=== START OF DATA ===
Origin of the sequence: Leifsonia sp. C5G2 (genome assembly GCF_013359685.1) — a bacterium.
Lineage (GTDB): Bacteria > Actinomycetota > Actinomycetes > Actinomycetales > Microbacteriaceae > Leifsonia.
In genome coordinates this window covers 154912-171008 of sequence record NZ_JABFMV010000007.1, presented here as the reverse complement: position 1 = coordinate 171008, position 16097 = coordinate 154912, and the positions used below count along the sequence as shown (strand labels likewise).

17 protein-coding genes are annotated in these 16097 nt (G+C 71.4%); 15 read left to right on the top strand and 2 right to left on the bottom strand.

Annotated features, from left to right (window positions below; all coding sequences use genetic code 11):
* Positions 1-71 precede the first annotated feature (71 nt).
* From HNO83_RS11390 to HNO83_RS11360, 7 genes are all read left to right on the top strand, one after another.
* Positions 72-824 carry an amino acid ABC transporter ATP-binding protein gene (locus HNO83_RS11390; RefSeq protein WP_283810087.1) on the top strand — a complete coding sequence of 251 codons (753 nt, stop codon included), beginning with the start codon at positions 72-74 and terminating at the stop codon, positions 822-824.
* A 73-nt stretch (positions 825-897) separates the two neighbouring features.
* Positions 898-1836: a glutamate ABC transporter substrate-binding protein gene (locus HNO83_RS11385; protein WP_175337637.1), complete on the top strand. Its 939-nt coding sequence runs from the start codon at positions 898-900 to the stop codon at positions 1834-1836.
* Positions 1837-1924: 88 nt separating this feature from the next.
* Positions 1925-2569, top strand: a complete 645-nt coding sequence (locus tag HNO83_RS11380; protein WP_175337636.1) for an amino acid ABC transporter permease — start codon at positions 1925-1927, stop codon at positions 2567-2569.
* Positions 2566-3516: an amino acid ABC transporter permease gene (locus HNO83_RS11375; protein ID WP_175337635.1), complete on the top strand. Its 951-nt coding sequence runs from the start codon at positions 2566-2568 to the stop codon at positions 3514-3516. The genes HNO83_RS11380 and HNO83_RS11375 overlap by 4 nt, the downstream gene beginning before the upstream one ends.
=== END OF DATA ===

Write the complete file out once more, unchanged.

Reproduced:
Origin of the sequence: Leifsonia sp. C5G2 (genome assembly GCF_013359685.1) — a bacterium.
Lineage (GTDB): Bacteria > Actinomycetota > Actinomycetes > Actinomycetales > Microbacteriaceae > Leifsonia.
In genome coordinates this window covers 154912-171008 of sequence record NZ_JABFMV010000007.1, presented here as the reverse complement: position 1 = coordinate 171008, position 16097 = coordinate 154912, and the positions used below count along the sequence as shown (strand labels likewise).

17 protein-coding genes are annotated in these 16097 nt (G+C 71.4%); 15 read left to right on the top strand and 2 right to left on the bottom strand.

Annotated features, from left to right (window positions below; all coding sequences use genetic code 11):
* Positions 1-71 precede the first annotated feature (71 nt).
* From HNO83_RS11390 to HNO83_RS11360, 7 genes are all read left to right on the top strand, one after another.
* Positions 72-824 carry an amino acid ABC transporter ATP-binding protein gene (locus HNO83_RS11390; RefSeq protein WP_283810087.1) on the top strand — a complete coding sequence of 251 codons (753 nt, stop codon included), beginning with the start codon at positions 72-74 and terminating at the stop codon, positions 822-824.
* A 73-nt stretch (positions 825-897) separates the two neighbouring features.
* Positions 898-1836: a glutamate ABC transporter substrate-binding protein gene (locus HNO83_RS11385; protein WP_175337637.1), complete on the top strand. Its 939-nt coding sequence runs from the start codon at positions 898-900 to the stop codon at positions 1834-1836.
* Positions 1837-1924: 88 nt separating this feature from the next.
* Positions 1925-2569, top strand: a complete 645-nt coding sequence (locus tag HNO83_RS11380; protein WP_175337636.1) for an amino acid ABC transporter permease — start codon at positions 1925-1927, stop codon at positions 2567-2569.
* Positions 2566-3516: an amino acid ABC transporter permease gene (locus HNO83_RS11375; protein ID WP_175337635.1), complete on the top strand. Its 951-nt coding sequence runs from the start codon at positions 2566-2568 to the stop codon at positions 3514-3516. The genes HNO83_RS11380 and HNO83_RS11375 overlap by 4 nt, the downstream gene beginning before the upstream one ends.